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From the Editors
When Jeff Knorr and I started this journal in 1997, we did not feel it necessary to form a committee to meet and discuss the creation of a mission statement. It seemed to us that the mission was obvious: create a literary journal that would publish the best literature we could find regardless of who wrote it. That was our mission then, and that is our mission now. We were fortunate not to be harassed by administrators who would want a MISSION STATEMENT written in the insipid language of administrator-speak wherein nouns become verbs and verbs, well, who needs verbs when the nouns are doing all the work?
So we do not have any mission other than to publish good literature no matter who has written it. We are not a regional journal publishing work about some nebulous geographic enclave by those who are so blessed to dwell within its borders; we are not a thematically-inspired journal wherein the editors superimpose a theme upon a writer for that so often produces the worst in fiction and poetry; and, we are not an agenda-driven journal championing une cause du jour. CLR’s sole raison d’être is simple: the publication of good work by anyone who writes it.
We have published fiction, non-fiction and poetry by artists you will have read before, writers such as Naomi Shihab Nye, Ron Carlson, Virgil Suárez, Peter Ho Davies, Valerie Miner, Stephen Dobyns, Tess Gallagher, Alberto Rios, Marilyn Chin, David Kranes, Walt McDonald, Beckian Fritz Goldberg, Melissa Pritchard and by many other men and women whose names ring familiar. And maybe more importantly, we have published work by artists who have not yet emerged as they are still cocooned in their very earliest professional years. We had the honor of publishing the short story “The Day of the Dead” by Suh-Jung Lee who was an MFA student at the time of publication. Upon being contacted and told that we wanted to publish her story, she wrote back that she would be forever indebted to CLR for publishing her first story. We have published first works by many writers and poets, and it is the most satisfying part of the job of editor. Ms. Lee’s story was in the same issue as “Kansas” a story by Stephen Dobyns that was selected for 1999 Best American Short Stories, and the result of this search for good work is this melding of new and established writers under one cover.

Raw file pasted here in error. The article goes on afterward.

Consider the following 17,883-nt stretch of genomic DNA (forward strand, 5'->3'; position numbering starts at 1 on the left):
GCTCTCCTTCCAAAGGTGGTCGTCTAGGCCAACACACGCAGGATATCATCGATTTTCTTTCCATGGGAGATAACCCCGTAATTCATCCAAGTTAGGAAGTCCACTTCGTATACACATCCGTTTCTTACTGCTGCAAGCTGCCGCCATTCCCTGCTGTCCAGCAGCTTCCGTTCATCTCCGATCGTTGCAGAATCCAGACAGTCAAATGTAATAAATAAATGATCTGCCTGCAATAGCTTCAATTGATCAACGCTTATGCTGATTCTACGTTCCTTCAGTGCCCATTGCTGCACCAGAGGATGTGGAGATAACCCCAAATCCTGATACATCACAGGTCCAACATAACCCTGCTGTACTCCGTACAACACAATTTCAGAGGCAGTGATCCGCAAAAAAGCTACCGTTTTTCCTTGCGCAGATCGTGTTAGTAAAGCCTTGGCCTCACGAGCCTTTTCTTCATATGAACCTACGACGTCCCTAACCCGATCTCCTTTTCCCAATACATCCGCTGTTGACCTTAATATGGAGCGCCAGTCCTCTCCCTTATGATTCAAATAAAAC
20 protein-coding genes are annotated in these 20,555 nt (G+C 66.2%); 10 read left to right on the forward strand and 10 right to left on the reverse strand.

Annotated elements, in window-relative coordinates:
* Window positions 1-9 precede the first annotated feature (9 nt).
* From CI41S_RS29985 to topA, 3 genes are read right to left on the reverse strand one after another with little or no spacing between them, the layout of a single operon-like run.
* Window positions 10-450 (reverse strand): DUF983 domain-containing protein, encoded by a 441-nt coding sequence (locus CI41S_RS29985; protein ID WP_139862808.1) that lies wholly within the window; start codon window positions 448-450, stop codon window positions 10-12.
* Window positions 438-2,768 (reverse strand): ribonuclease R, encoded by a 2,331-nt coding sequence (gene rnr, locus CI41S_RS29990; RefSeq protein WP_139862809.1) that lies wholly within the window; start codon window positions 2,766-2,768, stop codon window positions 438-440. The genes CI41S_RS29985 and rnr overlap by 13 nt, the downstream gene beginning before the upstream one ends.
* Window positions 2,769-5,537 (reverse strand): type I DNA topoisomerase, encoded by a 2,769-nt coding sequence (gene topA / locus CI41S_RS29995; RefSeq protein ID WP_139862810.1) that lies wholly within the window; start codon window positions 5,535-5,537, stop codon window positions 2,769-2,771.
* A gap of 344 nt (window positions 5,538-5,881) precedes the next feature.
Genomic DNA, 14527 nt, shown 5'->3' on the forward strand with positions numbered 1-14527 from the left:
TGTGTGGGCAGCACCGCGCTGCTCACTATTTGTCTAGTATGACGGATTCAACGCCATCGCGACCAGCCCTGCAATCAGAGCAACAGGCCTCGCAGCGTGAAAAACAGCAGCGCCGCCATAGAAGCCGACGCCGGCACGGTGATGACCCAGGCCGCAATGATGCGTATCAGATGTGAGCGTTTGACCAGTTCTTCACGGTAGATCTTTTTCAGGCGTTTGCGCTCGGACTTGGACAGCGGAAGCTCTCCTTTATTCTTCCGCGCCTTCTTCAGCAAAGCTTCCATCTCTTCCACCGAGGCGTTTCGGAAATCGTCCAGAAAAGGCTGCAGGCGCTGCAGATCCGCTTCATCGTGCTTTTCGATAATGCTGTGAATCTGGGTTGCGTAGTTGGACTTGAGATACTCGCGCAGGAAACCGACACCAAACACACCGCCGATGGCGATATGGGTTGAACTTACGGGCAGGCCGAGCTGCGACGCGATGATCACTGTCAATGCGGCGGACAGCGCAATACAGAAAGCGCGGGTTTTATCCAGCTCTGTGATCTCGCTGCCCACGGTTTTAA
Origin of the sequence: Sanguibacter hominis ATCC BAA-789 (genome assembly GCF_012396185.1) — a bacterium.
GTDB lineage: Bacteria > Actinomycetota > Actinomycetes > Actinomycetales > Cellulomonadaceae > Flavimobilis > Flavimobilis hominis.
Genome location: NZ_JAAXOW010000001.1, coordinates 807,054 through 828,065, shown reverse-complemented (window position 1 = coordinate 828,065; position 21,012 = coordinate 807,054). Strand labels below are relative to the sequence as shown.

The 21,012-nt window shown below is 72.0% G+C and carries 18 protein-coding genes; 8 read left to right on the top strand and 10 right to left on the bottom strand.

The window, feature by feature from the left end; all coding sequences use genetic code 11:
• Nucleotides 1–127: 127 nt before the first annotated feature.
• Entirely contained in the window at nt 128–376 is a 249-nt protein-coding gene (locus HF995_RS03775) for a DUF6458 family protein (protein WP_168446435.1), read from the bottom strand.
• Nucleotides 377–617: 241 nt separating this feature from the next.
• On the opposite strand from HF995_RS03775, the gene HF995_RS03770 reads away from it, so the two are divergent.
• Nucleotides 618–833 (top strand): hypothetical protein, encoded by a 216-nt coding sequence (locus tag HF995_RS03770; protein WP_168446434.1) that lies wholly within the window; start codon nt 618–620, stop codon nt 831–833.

The piles of unsolicited work we receive in the mail are overwhelming evidence to the number of men and women who are undertaking the rigorous pursuit of the art of literature. It is so often a thankless quest, and sometimes we editors are of no help for we cannot personally respond to all of those who send us work. But trust this: we respect all of these writers’ efforts and their crusade to uncover some truth of the heart. Our job as editors is to cull and cull and cull in our efforts to recognize the good work we seek so that we can give it the forum it so deserves.
Now, as our fifth anniversary approaches, we bid goodbye to Jeff Knorr who has moved on; we will miss him and his expertise very much. And at the same time we welcome Brad Stiles and Kate Gray as new co-editors whom I have the pleasure of working along side. Mr. Stiles has been editing CLR since fall 2000, and Ms. Gray joins CLR in the summer of 2001. Together, we hope to continue publishing good work by good people. That, then, is our mission.
Contact the Editors
503-657-6958 ext. 2609
Published by Clackamas Literary Review, in print and on the web at
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